One thing I don’t like about this product is that although it comes with a third-party lab-test report, the report only shows the cannabinoid-profile.
There are no pesticide, microbial, heavy metal, or residual solvent tests publicly available.
And MONTKUSH is a relatively new player in the CBD industry.
For full transparency, we would’ve really liked to see these tests made publicly available.
That being said…
Based on the information that is available and our tests, we think it’s a trustworthy product and therefore have an easy time recommending it.
How to Choose a CBDA Product
If you want a pure CBDA product, realize that these are currently very hard to find.
The only true CBDA product that we have tried and actually has more CBDA than CBD, is the raw oil from Endoca.
Most so-called CBDA products contain more CBD than CBDA.
A lot of other ‘CBDA’ products contain more CBD than CBDA. But that isn’t necessarily a bad thing. It’s highly probable that the combination of CBD and CBDA is more effective than either cannabinoid alone.
Even more effective is when there are even more cannabinoids present. Therefore, always strive to go for a true full-spectrum CBDA product.
When it comes to cannabinoid products in general, it’s extremely important that you get your products from a brand that regularly published third-party lab-test reports that show:
- Full cannabinoid-profile;
- Preferably a terpene-profile;
- Heavy metal test;
- Pesticide test;
- Residual solvent test, and;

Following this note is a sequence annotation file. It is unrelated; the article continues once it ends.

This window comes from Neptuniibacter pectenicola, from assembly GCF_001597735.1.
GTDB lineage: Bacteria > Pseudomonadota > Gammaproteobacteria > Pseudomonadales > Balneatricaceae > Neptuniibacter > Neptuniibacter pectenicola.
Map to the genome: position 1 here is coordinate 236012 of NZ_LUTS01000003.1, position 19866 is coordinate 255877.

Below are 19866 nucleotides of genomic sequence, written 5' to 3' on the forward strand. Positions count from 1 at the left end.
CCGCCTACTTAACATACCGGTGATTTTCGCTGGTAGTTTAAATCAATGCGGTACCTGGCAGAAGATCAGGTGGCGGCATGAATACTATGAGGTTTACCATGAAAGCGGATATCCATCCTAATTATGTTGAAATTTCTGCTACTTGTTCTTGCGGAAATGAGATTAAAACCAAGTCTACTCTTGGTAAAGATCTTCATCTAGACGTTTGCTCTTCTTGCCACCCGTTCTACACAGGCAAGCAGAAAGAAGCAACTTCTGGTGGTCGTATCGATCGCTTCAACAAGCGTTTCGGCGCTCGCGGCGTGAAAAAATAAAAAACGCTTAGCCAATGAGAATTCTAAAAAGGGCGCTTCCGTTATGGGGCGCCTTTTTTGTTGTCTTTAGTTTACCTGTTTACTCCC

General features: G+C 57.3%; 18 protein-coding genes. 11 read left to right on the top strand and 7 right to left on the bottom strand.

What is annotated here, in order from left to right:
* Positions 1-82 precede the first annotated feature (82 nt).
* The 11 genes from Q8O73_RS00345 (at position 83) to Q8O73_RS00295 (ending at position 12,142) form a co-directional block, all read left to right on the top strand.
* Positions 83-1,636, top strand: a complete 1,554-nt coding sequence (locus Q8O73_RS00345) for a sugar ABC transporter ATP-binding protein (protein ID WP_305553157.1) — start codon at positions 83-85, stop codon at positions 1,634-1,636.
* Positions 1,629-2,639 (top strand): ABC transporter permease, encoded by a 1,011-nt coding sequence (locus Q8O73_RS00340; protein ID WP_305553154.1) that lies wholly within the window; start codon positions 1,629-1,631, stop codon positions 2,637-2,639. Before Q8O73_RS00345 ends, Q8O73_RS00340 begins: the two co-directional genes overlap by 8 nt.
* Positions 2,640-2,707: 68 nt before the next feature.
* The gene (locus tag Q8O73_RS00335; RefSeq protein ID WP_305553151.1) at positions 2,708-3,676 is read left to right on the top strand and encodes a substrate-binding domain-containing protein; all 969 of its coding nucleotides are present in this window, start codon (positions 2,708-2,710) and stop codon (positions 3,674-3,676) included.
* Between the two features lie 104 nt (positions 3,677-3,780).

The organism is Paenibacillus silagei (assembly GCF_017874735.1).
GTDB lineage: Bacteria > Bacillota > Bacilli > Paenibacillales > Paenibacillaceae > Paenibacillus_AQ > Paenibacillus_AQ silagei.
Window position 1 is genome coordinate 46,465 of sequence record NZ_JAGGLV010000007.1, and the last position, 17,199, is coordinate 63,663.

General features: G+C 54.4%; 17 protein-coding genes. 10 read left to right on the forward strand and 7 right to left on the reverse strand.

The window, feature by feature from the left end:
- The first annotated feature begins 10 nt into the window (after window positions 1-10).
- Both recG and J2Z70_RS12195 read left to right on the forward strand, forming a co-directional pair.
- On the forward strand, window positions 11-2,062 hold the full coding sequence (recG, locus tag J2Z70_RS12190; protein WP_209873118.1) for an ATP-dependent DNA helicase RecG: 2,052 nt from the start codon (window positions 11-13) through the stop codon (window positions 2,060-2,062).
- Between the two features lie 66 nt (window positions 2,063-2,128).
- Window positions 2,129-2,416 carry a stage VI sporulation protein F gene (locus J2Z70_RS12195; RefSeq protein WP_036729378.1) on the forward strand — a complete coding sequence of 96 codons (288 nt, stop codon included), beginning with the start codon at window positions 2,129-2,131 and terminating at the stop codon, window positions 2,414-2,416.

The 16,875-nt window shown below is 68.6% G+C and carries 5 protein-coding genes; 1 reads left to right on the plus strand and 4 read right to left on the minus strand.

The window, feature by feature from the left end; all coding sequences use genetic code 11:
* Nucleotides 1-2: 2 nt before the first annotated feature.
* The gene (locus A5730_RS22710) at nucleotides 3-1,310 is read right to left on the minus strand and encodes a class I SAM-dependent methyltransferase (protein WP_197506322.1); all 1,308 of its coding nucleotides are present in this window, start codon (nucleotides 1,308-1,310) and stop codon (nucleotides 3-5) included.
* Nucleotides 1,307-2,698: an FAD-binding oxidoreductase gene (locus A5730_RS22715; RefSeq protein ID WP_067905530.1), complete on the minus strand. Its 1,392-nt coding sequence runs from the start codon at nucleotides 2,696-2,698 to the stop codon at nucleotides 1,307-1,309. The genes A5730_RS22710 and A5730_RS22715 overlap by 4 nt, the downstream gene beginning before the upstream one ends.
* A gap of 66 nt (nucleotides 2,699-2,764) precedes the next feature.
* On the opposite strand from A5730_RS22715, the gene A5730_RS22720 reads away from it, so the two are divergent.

- Microbiological test.
If you ingest contaminated cannabinoid products you risk harming your health.
What’s the Difference Between CBD and CBDA?
CBDA stands for cannabidiolic acid. It’s the acidic form of CBD.
It’s the precursor compound of CBD.
Cannabis plants, whether they’re of the hemp variety, or marijuana variety, contain cannabinoids mostly in their acidic forms.
Marijuana contains a lot of THCA. When you burn or heat marijuana, the THCA gets decarboxylated instantly and converts into THC.
With CBDA it’s the exact same process.
The decarboxylation process converts CBDA into CBD, usually through heating.
Any raw, unheated or unprocessed hemp extract can contain very high levels of CBDA.
What Are the Benefits of CBDA?
Although CBDA much less well-researched than CBD, at least a dozen studies show that CBDA is associated with health benefits as well:
- Pain-reducing and anti-inflammatory effects (3, 4, 5);
- Anti-tumor effects (6, 7), and;
- Anti-nausea effects (8, 9).
These are also benefits attributed to CBD.
Interestingly, there’s also one study that found taking a combination of CBDA and CBD leads to higher blood concentrations of CBD than taking CBD alone (10).
Based on this study, we can say that CBDA has more to offer than simply its own beneficial effects:
CBDA can potentiate CBD.
Whether you’re taking CBD oil or CBDA oil, both oils profit from having many additional hemp-derived cannabinoids and terpenes in them.
What Are the Side Effects of CBDA?
Because cannabidiolic acid hasn’t been studied extensively, both acute and long-term side effects in humans are currently unknown.
When it comes to nausea, based on animal studies, we can say that it’s unlikely that prolonged CBDA use leads to tolerance.
In one study, researchers administered repeated doses of CBDA for 7 days to test its efficacy against nausea (11). They found that CBDA kept being effective in reducing nausea at the end of the 7th day, indicating that at least in these 7 days, no tolerance developed.
Whether the same holds true for humans and/or other conditions, needs further research.
How much CBDA Should You Take?
CBDA dosages haven’t been studied with humans.
There have been various animal studies that looked at dosages, but it’s impossible to extrapolate dosages used in animal studies to humans. Animals have vastly different metabolisms than humans, especially when it comes to cannabinoids.